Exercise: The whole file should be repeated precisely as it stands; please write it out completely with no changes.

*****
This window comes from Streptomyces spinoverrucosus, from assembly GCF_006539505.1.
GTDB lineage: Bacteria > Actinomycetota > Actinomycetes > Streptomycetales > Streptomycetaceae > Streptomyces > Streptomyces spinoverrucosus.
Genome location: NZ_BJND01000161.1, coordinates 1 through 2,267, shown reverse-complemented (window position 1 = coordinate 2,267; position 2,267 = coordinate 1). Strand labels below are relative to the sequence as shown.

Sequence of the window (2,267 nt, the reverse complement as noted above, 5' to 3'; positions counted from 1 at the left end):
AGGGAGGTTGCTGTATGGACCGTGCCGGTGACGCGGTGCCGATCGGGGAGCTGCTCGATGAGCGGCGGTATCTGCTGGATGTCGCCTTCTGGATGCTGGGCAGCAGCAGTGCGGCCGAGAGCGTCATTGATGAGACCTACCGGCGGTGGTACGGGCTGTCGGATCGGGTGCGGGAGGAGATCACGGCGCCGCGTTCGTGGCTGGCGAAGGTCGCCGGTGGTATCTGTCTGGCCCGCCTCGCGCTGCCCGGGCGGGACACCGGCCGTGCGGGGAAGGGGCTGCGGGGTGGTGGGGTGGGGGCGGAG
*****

This window comes from Streptomyces spinoverrucosus, from assembly GCF_006539505.1.
GTDB lineage: Bacteria > Actinomycetota > Actinomycetes > Streptomycetales > Streptomycetaceae > Streptomyces > Streptomyces spinoverrucosus.
Genome location: NZ_BJND01000161.1, coordinates 1 through 2,267, shown reverse-complemented (window position 1 = coordinate 2,267; position 2,267 = coordinate 1). Strand labels below are relative to the sequence as shown.

Sequence of the window (2,267 nt, the reverse complement as noted above, 5' to 3'; positions counted from 1 at the left end):
AGGGAGGTTGCTGTATGGACCGTGCCGGTGACGCGGTGCCGATCGGGGAGCTGCTCGATGAGCGGCGGTATCTGCTGGATGTCGCCTTCTGGATGCTGGGCAGCAGCAGTGCGGCCGAGAGCGTCATTGATGAGACCTACCGGCGGTGGTACGGGCTGTCGGATCGGGTGCGGGAGGAGATCACGGCGCCGCGTTCGTGGCTGGCGAAGGTCGCCGGTGGTATCTGTCTGGCCCGCCTCGCGCTGCCCGGGCGGGACACCGGCCGTGCGGGGAAGGGGCTGCGGGGTGGTGGGGTGGGGGCGGAG